Key Questions and Issues

This sub-section situates the discussions on key questions or issues affecting the status of New Balance to the industry and market. The discussions will also describe key responses relating an analysis to a case study presented by Bowen et al (2006) of the Harvard Business School. In ‘Case 27: New Balance Athletic Shoe Inc. ’ depicts the mixed-emotion of NBAS owner-chairman James Davis to the year 2005 news headlines on the Adidas planned acquisition of Reebok.

One of the apprehensions of James Davis was what could be the repercussions of the Adidas-Reebok tandem to the industry. Could New Balance able to compete? How New Balance can regain its competitiveness? These questions posed a challenge to James Davis. Reflective of the year 2005 planned merging of Adidas-Reebok, James Davis has also thought of the impending competition to which Adidas-Reebok compete with Nike. The after-thought would mean that New Balance can still obtain a competitive edge while Adidas-Reebok competes with Nike being the biggest competitor.


With James Davis’ initial reflections on the issue, he held on to his above questions that can be the basis to formulate some plans and resolutions. With the given developments in the year 2005 business environment, James Davis has refocused on product improvement, wherein NBAS has innovated a product brand dubbed as the “New Balance Executional Excellence or NB2E” to compete with the prevailing product competitors.

At this juncture, the succeeding discussions will relate the analysis on how James Davis tries to find the best possible answer to his questions to resolve the issue at hand. Situational Analysis Based on the case study by Bowen et al (2006), New Balance has indicated redefining its status to the industry and market, wherein James Davis strategically position its product line by developing the NB2E brand. Additionally, New Balance standstill in retaining its 2,600 stakeholders or associates and keep hold of the company’s philosophy, cultures and strategies.

To cite, New Balance will prioritize its market positioning in order to strategically and flexibly adapt to the prevailing trend of competition. Accordingly, one of the indicators to analyze the situation was the industry estimates from 2004 to 2009 that indicates the vast opportunities of market, although competition might be tightened as exemplified by merging and acquisition of footwear manufacturers, like the Adidas-Reebok plans of merging. The industry estimates for 50 percent of the USD $32 Billion consumer spending for footwear which closely increases at 6. 3 percent annually can be a significant data which the New Balance links its competitiveness to fast-changing competition in the marketplace.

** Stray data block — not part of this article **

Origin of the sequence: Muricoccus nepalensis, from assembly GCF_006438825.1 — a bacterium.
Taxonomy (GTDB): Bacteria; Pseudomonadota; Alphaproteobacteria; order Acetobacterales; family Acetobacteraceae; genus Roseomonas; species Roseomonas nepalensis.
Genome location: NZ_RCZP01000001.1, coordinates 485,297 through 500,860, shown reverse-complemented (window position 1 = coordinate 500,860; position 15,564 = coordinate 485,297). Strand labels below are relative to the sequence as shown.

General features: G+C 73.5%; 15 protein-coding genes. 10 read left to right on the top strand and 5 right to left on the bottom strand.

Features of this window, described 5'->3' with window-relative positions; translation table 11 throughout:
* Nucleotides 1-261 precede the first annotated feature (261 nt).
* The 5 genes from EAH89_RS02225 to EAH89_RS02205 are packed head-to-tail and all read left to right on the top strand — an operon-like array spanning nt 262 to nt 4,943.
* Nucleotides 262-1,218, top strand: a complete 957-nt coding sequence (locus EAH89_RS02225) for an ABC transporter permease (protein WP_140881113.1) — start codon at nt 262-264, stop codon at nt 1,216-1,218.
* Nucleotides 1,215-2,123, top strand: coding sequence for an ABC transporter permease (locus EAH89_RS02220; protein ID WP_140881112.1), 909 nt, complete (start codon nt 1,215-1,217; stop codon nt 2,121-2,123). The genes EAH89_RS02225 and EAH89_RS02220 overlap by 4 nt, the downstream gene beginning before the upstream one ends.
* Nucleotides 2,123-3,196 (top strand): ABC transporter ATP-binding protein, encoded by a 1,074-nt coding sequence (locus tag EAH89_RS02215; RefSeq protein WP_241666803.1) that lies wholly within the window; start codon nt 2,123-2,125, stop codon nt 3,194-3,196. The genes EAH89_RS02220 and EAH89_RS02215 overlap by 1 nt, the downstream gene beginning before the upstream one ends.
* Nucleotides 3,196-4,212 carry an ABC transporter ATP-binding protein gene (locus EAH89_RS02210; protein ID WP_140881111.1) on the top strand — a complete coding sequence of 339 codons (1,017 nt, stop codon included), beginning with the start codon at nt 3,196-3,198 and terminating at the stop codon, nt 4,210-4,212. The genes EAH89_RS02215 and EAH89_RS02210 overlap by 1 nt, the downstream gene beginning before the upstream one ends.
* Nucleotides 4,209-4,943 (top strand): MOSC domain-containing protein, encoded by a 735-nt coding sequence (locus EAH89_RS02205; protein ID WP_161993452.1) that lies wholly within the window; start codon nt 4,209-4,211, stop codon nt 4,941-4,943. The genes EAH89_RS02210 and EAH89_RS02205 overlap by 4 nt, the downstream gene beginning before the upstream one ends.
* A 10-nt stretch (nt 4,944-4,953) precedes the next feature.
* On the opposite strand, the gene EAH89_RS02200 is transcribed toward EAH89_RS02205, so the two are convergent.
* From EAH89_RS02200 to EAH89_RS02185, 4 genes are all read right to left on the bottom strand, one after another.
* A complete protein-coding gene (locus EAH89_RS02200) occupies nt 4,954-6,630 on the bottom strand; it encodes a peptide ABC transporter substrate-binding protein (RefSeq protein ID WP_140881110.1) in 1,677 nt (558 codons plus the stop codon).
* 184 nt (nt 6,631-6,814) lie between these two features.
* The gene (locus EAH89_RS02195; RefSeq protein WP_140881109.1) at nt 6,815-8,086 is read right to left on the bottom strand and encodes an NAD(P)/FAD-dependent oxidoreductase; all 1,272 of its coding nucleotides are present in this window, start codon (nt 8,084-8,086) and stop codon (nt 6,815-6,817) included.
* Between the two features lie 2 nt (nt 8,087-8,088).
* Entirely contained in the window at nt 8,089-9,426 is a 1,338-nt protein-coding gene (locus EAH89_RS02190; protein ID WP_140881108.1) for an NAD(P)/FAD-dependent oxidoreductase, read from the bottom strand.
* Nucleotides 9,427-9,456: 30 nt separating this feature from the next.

To sum up, New Balance perceives its “footing” to the industry and market by improving its internal capabilities to innovate the product lines. On the other hand, New Balance situates its internal capabilities to the at large business environment where the competition can still be a normal phenomenon in the continuing upsurge of market demands.

In which case, it can be said that more suppliers take advantage their market positioning to the “currents” of the market equated to the growing demands in footwear. What the New Balance can strategically position then in the middle of competition was to maintaining its established business character to the industry, market and consumers. Likewise, innovating or improving the product lines would promote its competitive advancements. External Analysis As indicated in the case study, the macro-environmental factors correlate on the status of New Balance to the industry.

This status indicates the demographic location of New Balance in the leveling of leadership in competition. The illustration below shows the leveling: Source: Bowen et al (2006) With the above illustration, the leveling of leadership in competition shows New Balance as rank number five. The 2004 comparative data indicates the macro-environmental factor where New Balance must maintain its “stance” in the level of competitive leadership being at rank number five.

On the other hand, it may not only the 2004 ranking of New Balance which it wished to maintain, but to rise above the level of competition. In relation to the discussions above, it is also important to examine the “five competitive forces” attributing to New Balance. This model which was developed by Michael Porter (1980) substantiates the organizational examination of New Balance, referring to establishing competitive strategies. To demonstrate the model, the illustration below shows the components:

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